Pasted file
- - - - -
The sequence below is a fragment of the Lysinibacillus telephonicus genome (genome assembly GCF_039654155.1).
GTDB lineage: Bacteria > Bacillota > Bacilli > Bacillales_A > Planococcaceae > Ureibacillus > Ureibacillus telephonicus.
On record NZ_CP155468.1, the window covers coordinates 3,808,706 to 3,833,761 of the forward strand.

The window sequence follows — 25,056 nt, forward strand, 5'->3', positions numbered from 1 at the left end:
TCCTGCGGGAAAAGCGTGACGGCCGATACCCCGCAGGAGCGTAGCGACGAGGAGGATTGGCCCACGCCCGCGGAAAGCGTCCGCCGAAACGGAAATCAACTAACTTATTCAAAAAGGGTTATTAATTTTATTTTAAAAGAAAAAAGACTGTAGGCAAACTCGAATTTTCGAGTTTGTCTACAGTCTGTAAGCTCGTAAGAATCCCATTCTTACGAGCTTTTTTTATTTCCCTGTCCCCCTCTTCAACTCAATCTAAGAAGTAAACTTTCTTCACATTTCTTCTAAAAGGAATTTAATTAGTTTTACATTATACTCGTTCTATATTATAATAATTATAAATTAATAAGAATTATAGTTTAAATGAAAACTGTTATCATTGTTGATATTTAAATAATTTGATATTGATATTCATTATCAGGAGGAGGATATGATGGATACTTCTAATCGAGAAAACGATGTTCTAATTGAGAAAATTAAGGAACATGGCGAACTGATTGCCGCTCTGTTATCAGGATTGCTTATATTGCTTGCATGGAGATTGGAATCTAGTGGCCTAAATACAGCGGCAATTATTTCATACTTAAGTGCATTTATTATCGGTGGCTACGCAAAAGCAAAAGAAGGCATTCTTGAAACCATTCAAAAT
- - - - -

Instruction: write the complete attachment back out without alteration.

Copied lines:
The sequence below is a fragment of the Lysinibacillus telephonicus genome (genome assembly GCF_039654155.1).
GTDB lineage: Bacteria > Bacillota > Bacilli > Bacillales_A > Planococcaceae > Ureibacillus > Ureibacillus telephonicus.
On record NZ_CP155468.1, the window covers coordinates 3,808,706 to 3,833,761 of the forward strand.

The window sequence follows — 25,056 nt, forward strand, 5'->3', positions numbered from 1 at the left end:
TCCTGCGGGAAAAGCGTGACGGCCGATACCCCGCAGGAGCGTAGCGACGAGGAGGATTGGCCCACGCCCGCGGAAAGCGTCCGCCGAAACGGAAATCAACTAACTTATTCAAAAAGGGTTATTAATTTTATTTTAAAAGAAAAAAGACTGTAGGCAAACTCGAATTTTCGAGTTTGTCTACAGTCTGTAAGCTCGTAAGAATCCCATTCTTACGAGCTTTTTTTATTTCCCTGTCCCCCTCTTCAACTCAATCTAAGAAGTAAACTTTCTTCACATTTCTTCTAAAAGGAATTTAATTAGTTTTACATTATACTCGTTCTATATTATAATAATTATAAATTAATAAGAATTATAGTTTAAATGAAAACTGTTATCATTGTTGATATTTAAATAATTTGATATTGATATTCATTATCAGGAGGAGGATATGATGGATACTTCTAATCGAGAAAACGATGTTCTAATTGAGAAAATTAAGGAACATGGCGAACTGATTGCCGCTCTGTTATCAGGATTGCTTATATTGCTTGCATGGAGATTGGAATCTAGTGGCCTAAATACAGCGGCAATTATTTCATACTTAAGTGCATTTATTATCGGTGGCTACGCAAAAGCAAAAGAAGGCATTCTTGAAACCATTCAAAAT